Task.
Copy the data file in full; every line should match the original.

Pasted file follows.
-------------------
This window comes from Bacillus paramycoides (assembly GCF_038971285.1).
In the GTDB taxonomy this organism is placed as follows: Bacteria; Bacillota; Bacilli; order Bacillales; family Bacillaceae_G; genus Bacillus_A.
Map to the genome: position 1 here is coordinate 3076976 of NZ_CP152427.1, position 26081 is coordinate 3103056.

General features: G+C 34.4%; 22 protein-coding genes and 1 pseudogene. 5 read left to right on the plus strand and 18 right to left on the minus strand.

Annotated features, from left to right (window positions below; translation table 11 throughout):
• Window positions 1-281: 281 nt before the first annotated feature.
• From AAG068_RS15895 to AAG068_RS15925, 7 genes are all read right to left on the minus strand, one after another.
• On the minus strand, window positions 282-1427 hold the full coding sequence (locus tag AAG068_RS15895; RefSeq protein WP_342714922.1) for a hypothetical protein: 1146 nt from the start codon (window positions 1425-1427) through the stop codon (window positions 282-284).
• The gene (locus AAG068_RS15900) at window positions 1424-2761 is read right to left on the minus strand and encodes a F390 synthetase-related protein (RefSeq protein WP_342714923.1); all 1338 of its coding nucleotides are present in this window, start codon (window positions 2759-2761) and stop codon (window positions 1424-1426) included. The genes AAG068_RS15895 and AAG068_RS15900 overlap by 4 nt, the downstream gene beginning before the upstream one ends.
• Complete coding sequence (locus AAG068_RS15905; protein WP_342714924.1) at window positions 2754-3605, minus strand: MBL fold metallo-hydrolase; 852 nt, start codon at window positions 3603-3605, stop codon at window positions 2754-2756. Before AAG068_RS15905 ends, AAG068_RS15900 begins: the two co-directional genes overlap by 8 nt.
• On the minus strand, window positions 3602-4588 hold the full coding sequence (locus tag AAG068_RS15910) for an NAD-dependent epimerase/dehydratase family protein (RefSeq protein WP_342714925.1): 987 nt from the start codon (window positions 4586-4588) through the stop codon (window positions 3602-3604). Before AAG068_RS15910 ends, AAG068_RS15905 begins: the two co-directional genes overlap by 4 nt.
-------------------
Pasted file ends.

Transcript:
This window comes from Bacillus paramycoides (assembly GCF_038971285.1).
In the GTDB taxonomy this organism is placed as follows: Bacteria; Bacillota; Bacilli; order Bacillales; family Bacillaceae_G; genus Bacillus_A.
Map to the genome: position 1 here is coordinate 3076976 of NZ_CP152427.1, position 26081 is coordinate 3103056.

General features: G+C 34.4%; 22 protein-coding genes and 1 pseudogene. 5 read left to right on the plus strand and 18 right to left on the minus strand.

Annotated features, from left to right (window positions below; translation table 11 throughout):
• Window positions 1-281: 281 nt before the first annotated feature.
• From AAG068_RS15895 to AAG068_RS15925, 7 genes are all read right to left on the minus strand, one after another.
• On the minus strand, window positions 282-1427 hold the full coding sequence (locus tag AAG068_RS15895; RefSeq protein WP_342714922.1) for a hypothetical protein: 1146 nt from the start codon (window positions 1425-1427) through the stop codon (window positions 282-284).
• The gene (locus AAG068_RS15900) at window positions 1424-2761 is read right to left on the minus strand and encodes a F390 synthetase-related protein (RefSeq protein WP_342714923.1); all 1338 of its coding nucleotides are present in this window, start codon (window positions 2759-2761) and stop codon (window positions 1424-1426) included. The genes AAG068_RS15895 and AAG068_RS15900 overlap by 4 nt, the downstream gene beginning before the upstream one ends.
• Complete coding sequence (locus AAG068_RS15905; protein WP_342714924.1) at window positions 2754-3605, minus strand: MBL fold metallo-hydrolase; 852 nt, start codon at window positions 3603-3605, stop codon at window positions 2754-2756. Before AAG068_RS15905 ends, AAG068_RS15900 begins: the two co-directional genes overlap by 8 nt.
• On the minus strand, window positions 3602-4588 hold the full coding sequence (locus tag AAG068_RS15910) for an NAD-dependent epimerase/dehydratase family protein (RefSeq protein WP_342714925.1): 987 nt from the start codon (window positions 4586-4588) through the stop codon (window positions 3602-3604). Before AAG068_RS15910 ends, AAG068_RS15905 begins: the two co-directional genes overlap by 4 nt.